The first week or so was spent just relaxing after all the stress and work we had finishing up our old lifestyle. We gave up everything; our house, car, business, furniture, personal belongings, daily routine, everything. It was a lot of work but it is also incredibly liberating. There is a freedom that I have rarely experienced. It really feels fantastic to not want to buy things. We can’t take much with us on our travels so there is no need to even think about furniture, electronics or any other accouterments of modern life. We are finished with consumerism (for a little while anyway).
It has only been a month but we are already starting to make some important realizations.
I don’t want to be a traveller.
We will always live abroad and we hope to continually move to different locations but we have to do it slowly. I want to spend several months in each location if possible. I hate being in a constant state of movement and always rushing to the next destination.
My wife and I need routine in our life. We want to find good supermarkets to buy healthy food. We want to cook our own meals. We need to exercise. I want to play guitar and run. My wife wants to do yoga and take dance classes. Most of all we need consistent periods of time to work on new projects. We can’t do any of these things if we are going to a new city every few days.
Getting any work done on the road is very difficult without the Internet. We were using an Internet cafe for the last few weeks but that limited the amount of time we were able to get online. Internet is important if we are going to work on cool projects in the future.
Reverse Culture Shock
Many long-term expats and travellers talk about the reverse culture shock they experience when they return to their home country and maybe I am experiencing some of that now. After living in Japan for so long I have gotten accustomed to a quality of food and general levels of service that are lacking in many western countries.
I have found that it is really difficult to get decent food in Canada. Restaurants almost never make anything with fresh ingredients anymore. Everything is processed. Thankfully, Canada hasn’t been over-run by the huge scale factory farms of the US yet but it is definitely coming. My wife and I are trying hard to avoid any processed foods but it is difficult. We are already homesick for the fresh produce and fish of Japan. It is great to have cheap goods and endless choices but my dislike of the megastores and supermarkets is increasing.
One of the biggest things I hate about the US and Canada is the terrible customer service everywhere. It is so rare to find store workers that offer even basic levels of service. People just don’t care at all. I really don’t understand it. Is it so difficult to show up to work and actually care a little about customers?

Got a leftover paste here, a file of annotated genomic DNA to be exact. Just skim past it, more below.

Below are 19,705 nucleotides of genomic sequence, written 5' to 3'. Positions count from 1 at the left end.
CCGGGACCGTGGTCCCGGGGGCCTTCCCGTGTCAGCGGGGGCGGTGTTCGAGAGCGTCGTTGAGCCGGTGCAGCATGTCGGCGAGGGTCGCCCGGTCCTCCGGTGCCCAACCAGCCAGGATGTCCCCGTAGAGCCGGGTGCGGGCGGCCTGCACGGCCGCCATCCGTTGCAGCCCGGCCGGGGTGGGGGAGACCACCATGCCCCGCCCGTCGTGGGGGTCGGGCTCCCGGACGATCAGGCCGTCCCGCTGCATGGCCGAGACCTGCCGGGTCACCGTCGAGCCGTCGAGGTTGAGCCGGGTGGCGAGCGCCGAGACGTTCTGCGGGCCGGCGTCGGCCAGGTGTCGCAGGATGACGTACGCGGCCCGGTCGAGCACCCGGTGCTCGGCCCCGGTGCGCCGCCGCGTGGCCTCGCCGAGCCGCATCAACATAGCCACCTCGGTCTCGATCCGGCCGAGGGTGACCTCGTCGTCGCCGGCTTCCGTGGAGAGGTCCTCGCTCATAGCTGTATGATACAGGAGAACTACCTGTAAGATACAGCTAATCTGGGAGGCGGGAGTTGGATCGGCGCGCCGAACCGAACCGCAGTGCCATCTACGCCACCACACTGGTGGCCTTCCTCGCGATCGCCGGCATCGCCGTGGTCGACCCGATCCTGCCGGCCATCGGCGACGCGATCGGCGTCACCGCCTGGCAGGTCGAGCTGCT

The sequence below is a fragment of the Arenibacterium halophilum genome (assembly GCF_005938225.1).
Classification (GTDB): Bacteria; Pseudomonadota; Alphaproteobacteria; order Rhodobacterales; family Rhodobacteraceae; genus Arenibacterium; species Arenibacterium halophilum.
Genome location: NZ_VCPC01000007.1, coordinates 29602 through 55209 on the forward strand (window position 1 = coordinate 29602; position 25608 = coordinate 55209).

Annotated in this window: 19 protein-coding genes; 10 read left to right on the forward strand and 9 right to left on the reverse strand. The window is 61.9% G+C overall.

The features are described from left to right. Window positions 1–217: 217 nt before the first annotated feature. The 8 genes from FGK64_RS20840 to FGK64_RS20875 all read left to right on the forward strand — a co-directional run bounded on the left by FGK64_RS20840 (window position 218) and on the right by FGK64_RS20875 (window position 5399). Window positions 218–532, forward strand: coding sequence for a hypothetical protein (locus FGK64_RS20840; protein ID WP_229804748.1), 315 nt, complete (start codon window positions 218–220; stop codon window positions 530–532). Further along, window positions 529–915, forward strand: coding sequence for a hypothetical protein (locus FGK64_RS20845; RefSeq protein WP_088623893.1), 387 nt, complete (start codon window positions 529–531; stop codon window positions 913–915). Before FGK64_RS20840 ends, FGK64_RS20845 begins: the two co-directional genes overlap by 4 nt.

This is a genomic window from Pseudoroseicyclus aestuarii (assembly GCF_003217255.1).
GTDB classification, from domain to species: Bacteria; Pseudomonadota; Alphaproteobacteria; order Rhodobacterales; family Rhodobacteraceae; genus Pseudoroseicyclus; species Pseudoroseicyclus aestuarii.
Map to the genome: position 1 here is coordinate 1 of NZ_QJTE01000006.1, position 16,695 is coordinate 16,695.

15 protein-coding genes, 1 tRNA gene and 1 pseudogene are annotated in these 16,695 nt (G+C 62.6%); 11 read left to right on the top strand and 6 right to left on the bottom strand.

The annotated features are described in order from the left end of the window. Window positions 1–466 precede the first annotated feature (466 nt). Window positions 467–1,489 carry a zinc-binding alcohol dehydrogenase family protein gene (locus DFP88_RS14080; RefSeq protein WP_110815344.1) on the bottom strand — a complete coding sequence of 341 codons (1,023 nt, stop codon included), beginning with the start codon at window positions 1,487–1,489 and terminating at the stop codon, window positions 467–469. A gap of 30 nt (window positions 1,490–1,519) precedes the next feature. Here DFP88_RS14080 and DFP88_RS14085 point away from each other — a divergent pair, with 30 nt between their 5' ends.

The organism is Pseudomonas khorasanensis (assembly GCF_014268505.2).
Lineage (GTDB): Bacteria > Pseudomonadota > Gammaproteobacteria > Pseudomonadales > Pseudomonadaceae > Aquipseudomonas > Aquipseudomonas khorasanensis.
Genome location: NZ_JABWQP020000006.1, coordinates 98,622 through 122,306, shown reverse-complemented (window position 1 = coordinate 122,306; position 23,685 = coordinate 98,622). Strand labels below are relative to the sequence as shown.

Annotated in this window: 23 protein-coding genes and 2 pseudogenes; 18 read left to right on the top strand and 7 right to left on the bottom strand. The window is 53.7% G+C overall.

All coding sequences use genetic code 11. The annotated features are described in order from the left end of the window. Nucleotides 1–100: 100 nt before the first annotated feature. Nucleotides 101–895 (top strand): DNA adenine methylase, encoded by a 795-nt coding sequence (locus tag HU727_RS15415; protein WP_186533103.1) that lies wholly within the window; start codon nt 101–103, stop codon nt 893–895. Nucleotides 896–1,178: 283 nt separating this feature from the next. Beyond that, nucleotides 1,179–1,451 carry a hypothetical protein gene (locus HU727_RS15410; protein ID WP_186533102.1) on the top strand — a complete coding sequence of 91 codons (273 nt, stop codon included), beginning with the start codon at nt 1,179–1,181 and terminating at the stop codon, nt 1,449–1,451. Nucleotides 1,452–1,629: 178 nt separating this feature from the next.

Japan is still really formal and rigid with work rules but that is a good thing. I think all stores should be cleaned and organized. Employees shouldn’t be talking on phones to their friends or chatting with co-workers while customers are waiting for service. How about washing your hands if you are going to touch my food? Doesn’t anyone care anymore?
We are now back in my home city of Calgary, where we will spend the next couple of months. We live near a great supermarket and we are going to join the gym that is across the street. It is nice to travel, but it is great to just settle in to one location for a while and get some work done. We are planning some shorter trips around western Canada but it will be nice to have a home base and routine in our lives again. If any of you are in Canada in the near future please email!
I’m very amused by your comments about service. That “terrible service” you get in Canada and the US is nothing compared with the service levels in China! Canadian/US service, friendliness, and courtesy is what I sometimes long for here in Beijing. People in China will just casually stick their fingers in the food, for example. Maybe you’ll get here, now that you are free!
Enjoy your travels and adventures.
Calgary?!?! I live there/here!? I’m always so disappointed because the people behind my favorite jet set/lifestyle design blogs are always from the U.S. or Europe, can’t tell you how excited I am that you’re representing Western Canada, specifically Alberta. I’d love to know more about what you think about Calgary!
Congrats on getting back to Canada!
I didn’t even think about the service quality being an issue, but now I can definitely understand how that would be. I think respect in general will be an interesting comparison whenever I head back to Chicago.
Is Canada louder than Japan? That was always a big difference for me when I returned home after just 2 months in Japan in ’07.
.-= Austin´s last blog ..Why 99.7% of People Should Avoid Actively Trading Stocks =-.
Andy Hayes | Sharing Travel Experiences
I’m glad to hear you have gotten home safe! What a shock that must be, Calgary and Japan are so different. I hear you on service and fresh food, those are so important.
Good on you to recognise that you like to see new places, but you aren’t a traveller. It’s an important distinction that not everybody realises.
Best wishes in Calgary and I can’t wait to hear about your next update!
PS – Cath Duncan is in Calgary for awhile, be sure to look her up and say hello.
.-= Andy Hayes | Sharing Travel Experiences´s last blog ..What to do when you want to see on vacation is closed? =-.
Thanks for the comment. I agree that China is a different game altogether but it is so cheap. I expect lower levels of service when prices are low. Canada has become more expensive than Japan with much lower levels of customer service.
I love Calgary. I was born and raised here. It really is a fantastic city, especially if you are into cycling. I can’t wait for it to warm up a little so that we can start cycling everywhere.